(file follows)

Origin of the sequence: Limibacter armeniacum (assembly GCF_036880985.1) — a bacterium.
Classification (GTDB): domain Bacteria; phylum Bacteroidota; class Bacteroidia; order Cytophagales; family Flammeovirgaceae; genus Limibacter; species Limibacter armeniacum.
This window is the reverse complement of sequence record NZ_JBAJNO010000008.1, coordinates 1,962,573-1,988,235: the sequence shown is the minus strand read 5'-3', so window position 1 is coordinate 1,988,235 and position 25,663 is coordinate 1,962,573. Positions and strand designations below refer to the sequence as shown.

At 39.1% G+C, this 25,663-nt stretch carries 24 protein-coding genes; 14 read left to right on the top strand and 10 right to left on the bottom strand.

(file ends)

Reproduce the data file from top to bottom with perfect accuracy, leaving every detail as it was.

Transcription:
Origin of the sequence: Limibacter armeniacum (assembly GCF_036880985.1) — a bacterium.
Classification (GTDB): domain Bacteria; phylum Bacteroidota; class Bacteroidia; order Cytophagales; family Flammeovirgaceae; genus Limibacter; species Limibacter armeniacum.
This window is the reverse complement of sequence record NZ_JBAJNO010000008.1, coordinates 1,962,573-1,988,235: the sequence shown is the minus strand read 5'-3', so window position 1 is coordinate 1,988,235 and position 25,663 is coordinate 1,962,573. Positions and strand designations below refer to the sequence as shown.

At 39.1% G+C, this 25,663-nt stretch carries 24 protein-coding genes; 14 read left to right on the top strand and 10 right to left on the bottom strand.